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MRI Health Risk: Fatal, Incurable Disease

Thursday, 20th November 2008

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Nashville, Tenn: If you have had an MRI (magnetic resonance imaging) or MRA (magnetic resonance angiography) with contrast (dye injected into the patient so the doctor can clearly see internal organs, tissues and bones) you may be at risk of a fatal, incurable disease.

Nephrogenic systemic fibrosis (NSF) also known as nephrogenic fibrosing dermopathy (NFD)  occurs in kidney patients who have an MRI with contrast.

An article at Tennessean.com tells the story of Jeanie Deason who developed NSF/NFD and has filed a lawsuit against the makers of the contrast dye.  Jeanie’s legs and right arm are now “frozen in a bent position.”  Her condition has so deteriorated that she requires 24 hour assistance.  She spends her days bedridden, limbs throbbing, getting up only when her parents help her to the bathroom.

A doctor  recommended therapy to help with Deason’s condition; however, TennCare, Tennessee’s Medicaid managed care program,  refused for two years to pay for her treatment claiming it was experimental.  Finally, in April, a Tennessee judge said TennCare must pay because the treatment is medically necessary.

Although there is no known cure for NSF, Deason’s physician, Dr. John Zic, an assistant professor of dermatology at Vanderbilt University, believes he can give Jeannie some relief through “extracorporeal photopheresis”.  It takes blood from her body, exposes it to ultraviolet rays, then returns it to her.  This helps her body’s  immune system fight the disease.  It can cost $8000 for a single treatment.

In Denver, Greta Carolus, suffering from kidney failure, was injected with a contrast dye containing Gadolinium, a rare metal.  Four days after her MRI she was hospitalized, diagnosed with NSF and found herself in a wheelchair reports an article at lawyersandsettlements.com.   “I wouldn’t wish this on anybody; my worst enemy I wouldn’t wish this on.  This is just a terrible disease,” says Greta.

Kidney patients are most at risk for this disease as the toxic contrast dye is expelled through the kidneys and if they aren’t working the poison does not leave the body.

The United States Food and Drug Administration (FDA) began issuing health advisory warnings on all MRI contrast dyes (also known as “contrast agents” or “contrast mediums”) containing Gadolinium.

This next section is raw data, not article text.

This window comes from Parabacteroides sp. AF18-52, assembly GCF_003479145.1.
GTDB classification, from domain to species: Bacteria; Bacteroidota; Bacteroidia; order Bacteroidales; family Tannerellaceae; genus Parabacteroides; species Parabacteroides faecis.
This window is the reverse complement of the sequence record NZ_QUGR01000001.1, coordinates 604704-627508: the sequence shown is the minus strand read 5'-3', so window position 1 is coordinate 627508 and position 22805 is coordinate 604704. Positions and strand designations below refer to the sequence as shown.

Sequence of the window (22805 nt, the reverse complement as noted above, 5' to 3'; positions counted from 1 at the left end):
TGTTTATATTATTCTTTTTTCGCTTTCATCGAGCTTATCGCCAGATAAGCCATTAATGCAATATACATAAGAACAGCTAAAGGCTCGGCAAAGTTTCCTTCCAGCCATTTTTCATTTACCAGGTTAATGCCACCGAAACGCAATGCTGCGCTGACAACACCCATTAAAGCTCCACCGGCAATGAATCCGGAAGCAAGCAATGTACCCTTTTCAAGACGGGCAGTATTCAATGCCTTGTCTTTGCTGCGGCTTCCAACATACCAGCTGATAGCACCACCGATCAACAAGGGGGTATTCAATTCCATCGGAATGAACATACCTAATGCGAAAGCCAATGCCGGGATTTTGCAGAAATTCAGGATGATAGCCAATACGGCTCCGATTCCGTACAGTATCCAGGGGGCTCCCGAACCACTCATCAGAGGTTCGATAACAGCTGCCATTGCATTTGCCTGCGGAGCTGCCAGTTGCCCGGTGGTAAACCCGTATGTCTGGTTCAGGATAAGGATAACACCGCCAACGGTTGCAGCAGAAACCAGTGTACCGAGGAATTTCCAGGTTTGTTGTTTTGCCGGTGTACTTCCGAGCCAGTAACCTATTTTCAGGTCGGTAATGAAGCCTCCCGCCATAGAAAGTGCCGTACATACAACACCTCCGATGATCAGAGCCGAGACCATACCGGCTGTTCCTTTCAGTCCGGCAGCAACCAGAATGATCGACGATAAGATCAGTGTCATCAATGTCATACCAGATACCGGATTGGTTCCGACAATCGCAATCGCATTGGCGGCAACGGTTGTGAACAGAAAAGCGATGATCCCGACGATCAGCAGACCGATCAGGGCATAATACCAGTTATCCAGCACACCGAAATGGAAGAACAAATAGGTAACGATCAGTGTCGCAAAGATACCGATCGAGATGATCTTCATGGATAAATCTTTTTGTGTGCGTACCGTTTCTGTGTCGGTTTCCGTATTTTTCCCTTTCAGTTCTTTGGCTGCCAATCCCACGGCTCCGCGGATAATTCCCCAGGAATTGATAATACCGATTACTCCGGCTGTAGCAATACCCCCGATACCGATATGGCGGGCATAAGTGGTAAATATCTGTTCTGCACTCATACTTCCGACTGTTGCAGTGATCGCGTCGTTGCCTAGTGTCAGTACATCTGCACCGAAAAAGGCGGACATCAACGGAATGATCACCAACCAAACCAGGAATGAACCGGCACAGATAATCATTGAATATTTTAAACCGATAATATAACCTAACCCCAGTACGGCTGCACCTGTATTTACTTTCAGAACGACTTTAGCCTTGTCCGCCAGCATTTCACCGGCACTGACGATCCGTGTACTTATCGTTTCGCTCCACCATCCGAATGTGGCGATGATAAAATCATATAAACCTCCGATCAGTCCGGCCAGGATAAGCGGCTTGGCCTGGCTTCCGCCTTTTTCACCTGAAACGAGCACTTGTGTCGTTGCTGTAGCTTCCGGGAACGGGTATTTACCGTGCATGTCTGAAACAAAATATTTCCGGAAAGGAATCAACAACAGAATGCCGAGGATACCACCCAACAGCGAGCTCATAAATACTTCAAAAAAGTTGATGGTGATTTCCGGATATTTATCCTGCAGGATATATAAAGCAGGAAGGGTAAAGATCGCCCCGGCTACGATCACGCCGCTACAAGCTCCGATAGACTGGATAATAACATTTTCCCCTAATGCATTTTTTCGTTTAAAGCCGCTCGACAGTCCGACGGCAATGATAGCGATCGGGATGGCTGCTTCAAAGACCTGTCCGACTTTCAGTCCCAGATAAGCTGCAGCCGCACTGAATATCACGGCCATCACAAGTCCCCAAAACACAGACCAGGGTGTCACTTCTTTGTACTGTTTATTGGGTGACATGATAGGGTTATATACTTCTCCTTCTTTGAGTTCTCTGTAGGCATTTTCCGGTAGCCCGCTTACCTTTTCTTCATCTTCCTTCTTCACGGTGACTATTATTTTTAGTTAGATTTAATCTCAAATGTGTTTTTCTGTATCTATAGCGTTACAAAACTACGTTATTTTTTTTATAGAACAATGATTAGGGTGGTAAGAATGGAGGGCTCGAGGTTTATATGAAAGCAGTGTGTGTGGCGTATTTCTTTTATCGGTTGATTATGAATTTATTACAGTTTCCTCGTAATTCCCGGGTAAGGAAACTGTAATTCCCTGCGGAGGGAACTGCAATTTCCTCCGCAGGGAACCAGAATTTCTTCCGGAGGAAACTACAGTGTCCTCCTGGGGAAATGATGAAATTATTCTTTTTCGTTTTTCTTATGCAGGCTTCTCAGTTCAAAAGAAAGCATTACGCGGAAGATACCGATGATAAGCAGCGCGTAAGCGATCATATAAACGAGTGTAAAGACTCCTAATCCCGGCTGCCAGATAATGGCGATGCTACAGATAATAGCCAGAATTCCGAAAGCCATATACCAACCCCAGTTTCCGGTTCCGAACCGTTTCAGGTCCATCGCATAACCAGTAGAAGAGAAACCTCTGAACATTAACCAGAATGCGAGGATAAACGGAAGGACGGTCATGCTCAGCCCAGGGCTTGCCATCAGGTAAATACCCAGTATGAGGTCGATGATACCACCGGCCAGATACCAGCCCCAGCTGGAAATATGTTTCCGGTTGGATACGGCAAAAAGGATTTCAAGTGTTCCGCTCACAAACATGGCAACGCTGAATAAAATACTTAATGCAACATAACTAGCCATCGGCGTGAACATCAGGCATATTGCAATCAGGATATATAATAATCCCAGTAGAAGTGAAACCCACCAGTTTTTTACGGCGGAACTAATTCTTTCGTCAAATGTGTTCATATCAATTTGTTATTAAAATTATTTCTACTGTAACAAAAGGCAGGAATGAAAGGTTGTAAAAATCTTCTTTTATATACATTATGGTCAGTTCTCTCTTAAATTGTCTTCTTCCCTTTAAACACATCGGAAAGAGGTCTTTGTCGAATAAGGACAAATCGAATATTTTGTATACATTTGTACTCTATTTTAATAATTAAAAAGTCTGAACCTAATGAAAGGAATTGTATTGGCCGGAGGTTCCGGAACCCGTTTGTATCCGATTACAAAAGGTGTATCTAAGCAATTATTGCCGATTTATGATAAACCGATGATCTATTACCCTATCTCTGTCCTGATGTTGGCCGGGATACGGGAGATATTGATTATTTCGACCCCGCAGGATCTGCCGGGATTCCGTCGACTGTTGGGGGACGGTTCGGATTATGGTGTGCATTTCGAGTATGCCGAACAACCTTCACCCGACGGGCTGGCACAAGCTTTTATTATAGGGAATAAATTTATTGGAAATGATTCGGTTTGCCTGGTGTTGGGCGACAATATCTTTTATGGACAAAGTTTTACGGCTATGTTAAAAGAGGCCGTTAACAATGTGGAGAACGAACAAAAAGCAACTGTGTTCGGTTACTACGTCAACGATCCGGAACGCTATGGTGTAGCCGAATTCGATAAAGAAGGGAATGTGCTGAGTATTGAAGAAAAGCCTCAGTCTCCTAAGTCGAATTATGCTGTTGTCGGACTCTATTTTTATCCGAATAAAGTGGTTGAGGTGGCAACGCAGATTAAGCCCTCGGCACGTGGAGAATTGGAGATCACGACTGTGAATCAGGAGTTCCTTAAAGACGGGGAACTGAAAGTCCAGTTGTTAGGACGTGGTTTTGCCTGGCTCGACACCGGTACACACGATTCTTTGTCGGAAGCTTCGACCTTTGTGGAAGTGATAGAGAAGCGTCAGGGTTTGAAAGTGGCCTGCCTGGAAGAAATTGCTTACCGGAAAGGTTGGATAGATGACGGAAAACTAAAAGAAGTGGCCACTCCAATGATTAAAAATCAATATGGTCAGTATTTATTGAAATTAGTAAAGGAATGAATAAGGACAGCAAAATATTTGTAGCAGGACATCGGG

On May 23, 2007, the FDA ordered that a black box warning be added to all Gadolinium-based contrast agent labels concerning the life-threatening risk associated with the use of contrast dyes containing Gadolinium.

The warning states that patients with severe kidney insufficiency who receive Gadolinium-based agents are at risk for developing the debilitating, potentially fatal disease known as Nephrogenic Systemic Fibrosis (NSF).

The required warning includes advice to “avoid the use of GBCA’s (Contrast agents containing Gadolinium) unless the diagnostic information is essential and not available with non-contrast enhanced magnetic resonance imaging (MRI).

Although the FDA requires the warning, this use of Gadolinium containing contrast agents is still allowed and they are frequently used.

Lawsuits filed in federally supervised multi-district litigation in Cleveland allege the manufacturers knew of the dangers long before the FDA imposed warnings.  “Makers of the contrast dye  knew how toxic it was; they knew the results could be catastrophic,” said Seattle Super Lawyer Ken Selander who works with a group of lawyers around the country representing victims of the disease.

Those most at risk for the disease, kidney patients, are legion,  according to the National Kidney Foundation who reports that some 20 million people–1 in 9 American adults–have chronic kidney disease and another 20 million are at risk for developing it.

Of those at risk, the ones most in need of the warning are the 300,000 people in the United States who are dependent on kidney dialysis to remove toxins from their blood. Typically, patients must visit a clinic several times a week for 4-hour periods while their blood is cleaned.

Initial symptoms of the disease include high blood pressure, muscle weakness and thick hardened skin.  With time victims may suffer pain, burning and itching in affected areas.  With more time, victims may experience stiffness in skin and joints which completely immobilizes them.  Some suffer death.

If you or a loved one has kidney disease and experienced severe skin reactions after an MRI you should see a dermatologist at once.   He can order the simple test which confirms you have the disease.

 
 
 

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